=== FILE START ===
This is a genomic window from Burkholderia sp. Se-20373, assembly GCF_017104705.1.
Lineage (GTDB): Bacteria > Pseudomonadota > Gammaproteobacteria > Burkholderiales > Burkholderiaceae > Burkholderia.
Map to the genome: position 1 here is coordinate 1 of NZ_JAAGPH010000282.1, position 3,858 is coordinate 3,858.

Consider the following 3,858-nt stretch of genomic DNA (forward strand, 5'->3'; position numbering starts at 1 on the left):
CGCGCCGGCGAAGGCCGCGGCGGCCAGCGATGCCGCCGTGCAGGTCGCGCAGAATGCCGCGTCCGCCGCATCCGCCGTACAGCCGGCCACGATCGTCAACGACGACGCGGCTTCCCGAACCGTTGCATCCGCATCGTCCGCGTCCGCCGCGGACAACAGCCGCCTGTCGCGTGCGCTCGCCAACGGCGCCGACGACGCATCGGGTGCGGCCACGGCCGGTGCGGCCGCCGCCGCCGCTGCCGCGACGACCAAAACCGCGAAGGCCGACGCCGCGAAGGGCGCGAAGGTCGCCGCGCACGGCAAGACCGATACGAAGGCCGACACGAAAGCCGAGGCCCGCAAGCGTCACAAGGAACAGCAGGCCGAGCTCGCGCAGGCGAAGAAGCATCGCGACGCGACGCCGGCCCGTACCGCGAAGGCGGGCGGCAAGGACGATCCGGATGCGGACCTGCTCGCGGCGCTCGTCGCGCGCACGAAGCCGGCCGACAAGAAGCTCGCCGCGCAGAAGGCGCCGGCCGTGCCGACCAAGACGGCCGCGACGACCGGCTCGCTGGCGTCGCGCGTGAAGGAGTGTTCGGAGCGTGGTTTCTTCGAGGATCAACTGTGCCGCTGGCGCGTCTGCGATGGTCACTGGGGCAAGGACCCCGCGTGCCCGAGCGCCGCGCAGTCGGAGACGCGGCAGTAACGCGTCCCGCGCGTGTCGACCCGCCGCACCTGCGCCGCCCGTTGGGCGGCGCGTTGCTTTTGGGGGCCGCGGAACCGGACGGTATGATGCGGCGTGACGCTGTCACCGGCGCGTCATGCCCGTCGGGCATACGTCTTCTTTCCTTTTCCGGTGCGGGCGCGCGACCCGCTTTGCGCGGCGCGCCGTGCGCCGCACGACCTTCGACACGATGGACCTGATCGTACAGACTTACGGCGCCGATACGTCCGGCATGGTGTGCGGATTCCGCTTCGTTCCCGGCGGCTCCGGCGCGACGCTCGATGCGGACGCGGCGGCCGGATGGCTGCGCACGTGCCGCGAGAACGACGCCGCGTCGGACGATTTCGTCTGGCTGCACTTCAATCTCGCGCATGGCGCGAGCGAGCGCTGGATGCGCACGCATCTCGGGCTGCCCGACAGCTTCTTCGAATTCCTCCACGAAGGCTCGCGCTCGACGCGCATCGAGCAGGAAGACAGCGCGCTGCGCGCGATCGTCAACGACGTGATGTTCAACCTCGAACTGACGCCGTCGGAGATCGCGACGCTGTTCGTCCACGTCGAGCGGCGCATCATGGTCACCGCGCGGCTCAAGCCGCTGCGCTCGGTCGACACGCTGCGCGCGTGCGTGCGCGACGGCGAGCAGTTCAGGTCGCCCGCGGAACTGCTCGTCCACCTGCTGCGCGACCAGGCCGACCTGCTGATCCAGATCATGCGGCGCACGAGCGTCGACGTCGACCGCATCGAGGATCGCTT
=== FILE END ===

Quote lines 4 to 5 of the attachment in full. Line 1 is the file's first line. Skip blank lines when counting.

Consider the following 3,858-nt stretch of genomic DNA (forward strand, 5'->3'; position numbering starts at 1 on the left):
CGCGCCGGCGAAGGCCGCGGCGGCCAGCGATGCCGCCGTGCAGGTCGCGCAGAATGCCGCGTCCGCCGCATCCGCCGTACAGCCGGCCACGATCGTCAACGACGACGCGGCTTCCCGAACCGTTGCATCCGCATCGTCCGCGTCCGCCGCGGACAACAGCCGCCTGTCGCGTGCGCTCGCCAACGGCGCCGACGACGCATCGGGTGCGGCCACGGCCGGTGCGGCCGCCGCCGCCGCTGCCGCGACGACCAAAACCGCGAAGGCCGACGCCGCGAAGGGCGCGAAGGTCGCCGCGCACGGCAAGACCGATACGAAGGCCGACACGAAAGCCGAGGCCCGCAAGCGTCACAAGGAACAGCAGGCCGAGCTCGCGCAGGCGAAGAAGCATCGCGACGCGACGCCGGCCCGTACCGCGAAGGCGGGCGGCAAGGACGATCCGGATGCGGACCTGCTCGCGGCGCTCGTCGCGCGCACGAAGCCGGCCGACAAGAAGCTCGCCGCGCAGAAGGCGCCGGCCGTGCCGACCAAGACGGCCGCGACGACCGGCTCGCTGGCGTCGCGCGTGAAGGAGTGTTCGGAGCGTGGTTTCTTCGAGGATCAACTGTGCCGCTGGCGCGTCTGCGATGGTCACTGGGGCAAGGACCCCGCGTGCCCGAGCGCCGCGCAGTCGGAGACGCGGCAGTAACGCGTCCCGCGCGTGTCGACCCGCCGCACCTGCGCCGCCCGTTGGGCGGCGCGTTGCTTTTGGGGGCCGCGGAACCGGACGGTATGATGCGGCGTGACGCTGTCACCGGCGCGTCATGCCCGTCGGGCATACGTCTTCTTTCCTTTTCCGGTGCGGGCGCGCGACCCGCTTTGCGCGGCGCGCCGTGCGCCGCACGACCTTCGACACGATGGACCTGATCGTACAGACTTACGGCGCCGATACGTCCGGCATGGTGTGCGGATTCCGCTTCGTTCCCGGCGGCTCCGGCGCGACGCTCGATGCGGACGCGGCGGCCGGATGGCTGCGCACGTGCCGCGAGAACGACGCCGCGTCGGACGATTTCGTCTGGCTGCACTTCAATCTCGCGCATGGCGCGAGCGAGCGCTGGATGCGCACGCATCTCGGGCTGCCCGACAGCTTCTTCGAATTCCTCCACGAAGGCTCGCGCTCGACGCGCATCGAGCAGGAAGACAGCGCGCTGCGCGCGATCGTCAACGACGTGATGTTCAACCTCGAACTGACGCCGTCGGAGATCGCGACGCTGTTCGTCCACGTCGAGCGGCGCATCATGGTCACCGCGCGGCTCAAGCCGCTGCGCTCGGTCGACACGCTGCGCGCGTGCGTGCGCGACGGCGAGCAGTTCAGGTCGCCCGCGGAACTGCTCGTCCACCTGCTGCGCGACCAGGCCGACCTGCTGATCCAGATCATGCGGCGCACGAGCGTCGACGTCGACCGCATCGAGGATCGCTT